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Get Out: A Hair Horror Story

 photo getout.jpg
by Valencia Clement

I saw women walk in and out
Of the doors of Felicia’s house for years.
Her house was older than ours
& there were vines that lined the wooden panels
on top of the walkway to the backyard,
It was quite an odd sight for Jamaica Ave
I swore that place had magic,
Women would walk in one way
And come out a little different, with a pep in their step

My mom finally let me come inside with her
One day in elementary school
“but you have to be quiet” she said
When I stepped inside Felicia’s house
Her kitchen was unlike any kitchen I’d ever seen

The sinks weren’t for dishes or food.
They were for Mizani and Just For Me.
Most of the time I played outside with the boys
Skating, racing and wrestling on the concrete.
I wanted to have a little taste of the women’s world
The moment this crossed my mind, I heard an inaudible whisper.
The next day was most dreaded day, wash day.
It’s not that I didn’t want to be clean,
There just had to be a better way, I thought
As my mom poured another bowl of water over my head

I covered my mouth and nose when I felt the
Soapy water stream down my temples, into my ears
My mom began combing through my coils
& She broke a comb in my coils
But that wasn’t all… something broke inside of her
She was done.

By Friday, I was at Felicia’s house
& The small indistinguishable whisper had grown quite annoying.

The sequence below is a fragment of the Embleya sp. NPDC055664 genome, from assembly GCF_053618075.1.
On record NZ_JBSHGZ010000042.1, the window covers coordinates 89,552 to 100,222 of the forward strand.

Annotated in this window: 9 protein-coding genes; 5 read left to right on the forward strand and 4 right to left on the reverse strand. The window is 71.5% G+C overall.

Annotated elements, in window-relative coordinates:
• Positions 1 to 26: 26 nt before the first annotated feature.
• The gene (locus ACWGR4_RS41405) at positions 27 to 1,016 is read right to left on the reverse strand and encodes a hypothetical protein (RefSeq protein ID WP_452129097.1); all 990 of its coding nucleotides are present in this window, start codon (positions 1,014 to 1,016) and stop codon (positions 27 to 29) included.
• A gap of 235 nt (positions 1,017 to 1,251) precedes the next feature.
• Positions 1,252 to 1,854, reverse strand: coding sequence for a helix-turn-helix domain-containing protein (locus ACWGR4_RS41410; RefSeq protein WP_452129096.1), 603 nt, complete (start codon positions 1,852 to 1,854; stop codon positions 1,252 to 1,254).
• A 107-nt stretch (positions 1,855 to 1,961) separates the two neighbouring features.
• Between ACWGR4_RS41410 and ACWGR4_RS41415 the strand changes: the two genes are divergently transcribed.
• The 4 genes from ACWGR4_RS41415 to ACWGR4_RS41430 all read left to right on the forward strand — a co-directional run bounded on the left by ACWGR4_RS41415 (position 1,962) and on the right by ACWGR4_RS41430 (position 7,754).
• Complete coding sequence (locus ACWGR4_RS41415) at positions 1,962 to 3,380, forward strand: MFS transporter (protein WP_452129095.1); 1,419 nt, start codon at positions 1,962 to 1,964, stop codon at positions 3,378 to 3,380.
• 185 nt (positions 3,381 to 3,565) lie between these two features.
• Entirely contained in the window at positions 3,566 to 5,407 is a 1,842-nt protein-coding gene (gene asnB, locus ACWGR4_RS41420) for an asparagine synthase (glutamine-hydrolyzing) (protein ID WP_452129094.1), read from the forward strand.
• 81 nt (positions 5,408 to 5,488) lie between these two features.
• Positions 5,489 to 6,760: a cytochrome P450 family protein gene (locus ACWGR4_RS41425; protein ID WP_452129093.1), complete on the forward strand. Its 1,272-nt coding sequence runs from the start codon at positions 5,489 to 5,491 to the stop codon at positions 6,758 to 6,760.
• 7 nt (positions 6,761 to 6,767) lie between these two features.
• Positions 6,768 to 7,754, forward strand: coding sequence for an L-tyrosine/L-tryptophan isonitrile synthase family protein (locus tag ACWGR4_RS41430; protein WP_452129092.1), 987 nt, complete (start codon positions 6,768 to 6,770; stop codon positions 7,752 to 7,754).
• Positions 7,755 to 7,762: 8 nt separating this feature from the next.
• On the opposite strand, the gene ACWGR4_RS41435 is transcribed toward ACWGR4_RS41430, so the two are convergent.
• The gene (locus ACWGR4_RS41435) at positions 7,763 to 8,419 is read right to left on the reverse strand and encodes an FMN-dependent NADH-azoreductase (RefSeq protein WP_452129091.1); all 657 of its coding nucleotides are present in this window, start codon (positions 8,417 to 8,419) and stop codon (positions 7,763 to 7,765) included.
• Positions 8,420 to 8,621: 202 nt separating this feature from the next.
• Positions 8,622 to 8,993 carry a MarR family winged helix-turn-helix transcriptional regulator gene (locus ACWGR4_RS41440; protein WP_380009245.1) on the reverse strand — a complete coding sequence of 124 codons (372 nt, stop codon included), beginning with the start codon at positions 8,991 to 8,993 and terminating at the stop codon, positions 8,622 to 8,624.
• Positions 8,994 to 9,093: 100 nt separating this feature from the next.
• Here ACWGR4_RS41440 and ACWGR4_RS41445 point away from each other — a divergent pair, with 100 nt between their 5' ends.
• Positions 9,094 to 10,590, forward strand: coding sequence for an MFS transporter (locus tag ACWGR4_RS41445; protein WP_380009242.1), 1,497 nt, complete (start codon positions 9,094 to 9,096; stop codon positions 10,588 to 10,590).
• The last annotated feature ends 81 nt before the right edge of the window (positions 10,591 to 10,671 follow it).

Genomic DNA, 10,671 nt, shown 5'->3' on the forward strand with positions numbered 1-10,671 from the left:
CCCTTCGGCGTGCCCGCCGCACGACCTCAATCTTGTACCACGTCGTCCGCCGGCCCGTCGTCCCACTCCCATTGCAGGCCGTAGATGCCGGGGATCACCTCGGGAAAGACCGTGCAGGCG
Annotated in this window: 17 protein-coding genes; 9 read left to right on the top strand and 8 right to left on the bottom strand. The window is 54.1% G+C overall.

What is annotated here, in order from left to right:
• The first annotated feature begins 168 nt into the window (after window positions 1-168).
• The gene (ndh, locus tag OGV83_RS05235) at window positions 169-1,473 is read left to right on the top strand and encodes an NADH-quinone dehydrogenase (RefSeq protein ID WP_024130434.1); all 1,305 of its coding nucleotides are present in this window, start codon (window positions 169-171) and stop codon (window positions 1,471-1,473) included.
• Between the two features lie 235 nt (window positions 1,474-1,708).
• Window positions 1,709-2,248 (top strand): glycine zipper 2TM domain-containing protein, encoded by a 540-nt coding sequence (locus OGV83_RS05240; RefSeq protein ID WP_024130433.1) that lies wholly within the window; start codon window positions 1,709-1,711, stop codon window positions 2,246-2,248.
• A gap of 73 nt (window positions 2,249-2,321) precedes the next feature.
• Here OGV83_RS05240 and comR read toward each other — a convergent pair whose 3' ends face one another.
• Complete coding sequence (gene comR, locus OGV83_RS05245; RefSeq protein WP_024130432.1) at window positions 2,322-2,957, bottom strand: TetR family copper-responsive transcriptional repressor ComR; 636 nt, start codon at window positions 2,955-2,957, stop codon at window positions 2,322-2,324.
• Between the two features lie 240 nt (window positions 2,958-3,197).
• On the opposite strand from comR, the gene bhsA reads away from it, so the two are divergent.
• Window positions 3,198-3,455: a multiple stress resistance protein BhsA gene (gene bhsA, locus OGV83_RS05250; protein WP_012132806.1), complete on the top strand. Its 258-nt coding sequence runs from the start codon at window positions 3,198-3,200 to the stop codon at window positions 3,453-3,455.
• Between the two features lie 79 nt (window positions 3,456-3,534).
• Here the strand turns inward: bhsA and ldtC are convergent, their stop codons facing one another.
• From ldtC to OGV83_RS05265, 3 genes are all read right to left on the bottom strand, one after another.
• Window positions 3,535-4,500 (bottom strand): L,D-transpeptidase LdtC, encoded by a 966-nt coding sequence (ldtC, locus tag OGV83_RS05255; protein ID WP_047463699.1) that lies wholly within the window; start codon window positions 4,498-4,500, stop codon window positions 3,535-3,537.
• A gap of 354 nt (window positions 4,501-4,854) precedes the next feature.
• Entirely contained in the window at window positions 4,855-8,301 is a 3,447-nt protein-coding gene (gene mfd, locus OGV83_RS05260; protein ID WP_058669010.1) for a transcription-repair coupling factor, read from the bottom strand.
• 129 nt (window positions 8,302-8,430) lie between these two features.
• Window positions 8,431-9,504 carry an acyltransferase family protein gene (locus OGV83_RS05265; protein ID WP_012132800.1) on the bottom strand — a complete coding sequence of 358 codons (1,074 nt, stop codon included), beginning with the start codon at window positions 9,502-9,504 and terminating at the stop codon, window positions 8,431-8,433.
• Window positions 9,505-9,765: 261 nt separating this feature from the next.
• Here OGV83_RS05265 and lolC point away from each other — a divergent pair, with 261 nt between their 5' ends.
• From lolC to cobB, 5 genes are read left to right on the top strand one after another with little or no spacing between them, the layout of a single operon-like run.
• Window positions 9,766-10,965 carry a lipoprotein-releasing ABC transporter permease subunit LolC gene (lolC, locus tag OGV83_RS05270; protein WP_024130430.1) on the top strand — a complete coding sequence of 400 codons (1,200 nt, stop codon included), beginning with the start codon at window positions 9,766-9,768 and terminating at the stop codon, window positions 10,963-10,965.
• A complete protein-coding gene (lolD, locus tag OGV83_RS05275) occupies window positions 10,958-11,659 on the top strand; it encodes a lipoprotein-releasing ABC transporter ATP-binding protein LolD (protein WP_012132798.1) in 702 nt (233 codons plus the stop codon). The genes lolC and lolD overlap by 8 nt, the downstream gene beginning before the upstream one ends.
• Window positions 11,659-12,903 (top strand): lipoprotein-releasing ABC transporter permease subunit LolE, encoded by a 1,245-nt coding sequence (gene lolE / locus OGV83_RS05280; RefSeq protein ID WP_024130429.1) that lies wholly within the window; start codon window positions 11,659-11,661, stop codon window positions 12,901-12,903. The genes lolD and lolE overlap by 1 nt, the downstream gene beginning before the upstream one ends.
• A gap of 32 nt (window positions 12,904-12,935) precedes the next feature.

Felicia cloaked me in a black cape
Smeared petroleum jelly on my edges and scalp
And began coating my hair in opaque whiteness
It was cool at first then I felt a light stinging

Light stinging transformed
into intense agony in moments
But I did everything in my power to keep
my pain from escaping my body
but I failed and a whisper escaped like a small scream
I smiled as a tear fell from my eye.
Get Out!

The most painful infliction was the silence…
From Felicia,
From the other women in the salon,
From my mother.

I let out a silent “help” seep from my eyes
And my mother jumped to my rescue
Thank God, I thought.
“Felicia, it’s time,” she said
but Felicia said, “no, her hair is thick”
She couldn’t save me.

I got up and paced in pain
And felt a cool breeze coming from the open door
I looked outside and saw the boys playing outside
What did I do? I thought as I burst into tears

Felicia rushed me to the sink
And washed my coils, kinks and chemicals down the drain
When she was finished
She sat me in front of the mirror
I saw my mother’s confused eyes in the mirror
I studied the room and saw unbothered women
Waiting under dryers for their turn at the chair.
I looked outside
The sun had gone down
& novelas were playing from Felicia’s living room.
I finally glanced at the stranger in front of me
& Ay Dios Mio shrilled at the top of the tv actress’ lungs

My hair lay limp, dead and wet
On my shoulders
“Do you like your hair?” Felicia said
No, No, N-No, No, No, No, No, I thought
But I breathed in, exhaled and smiled
“It’s lovely, thank you”

Valencia is a Haitian-American poet from Jamaica, New York. She graduated from Vanderbilt University in 2016, and is currently pursing her Masters in education policy. She believes art is the intermediary to finding truth. She hopes to empower other people to express their collective histories through creative expression.

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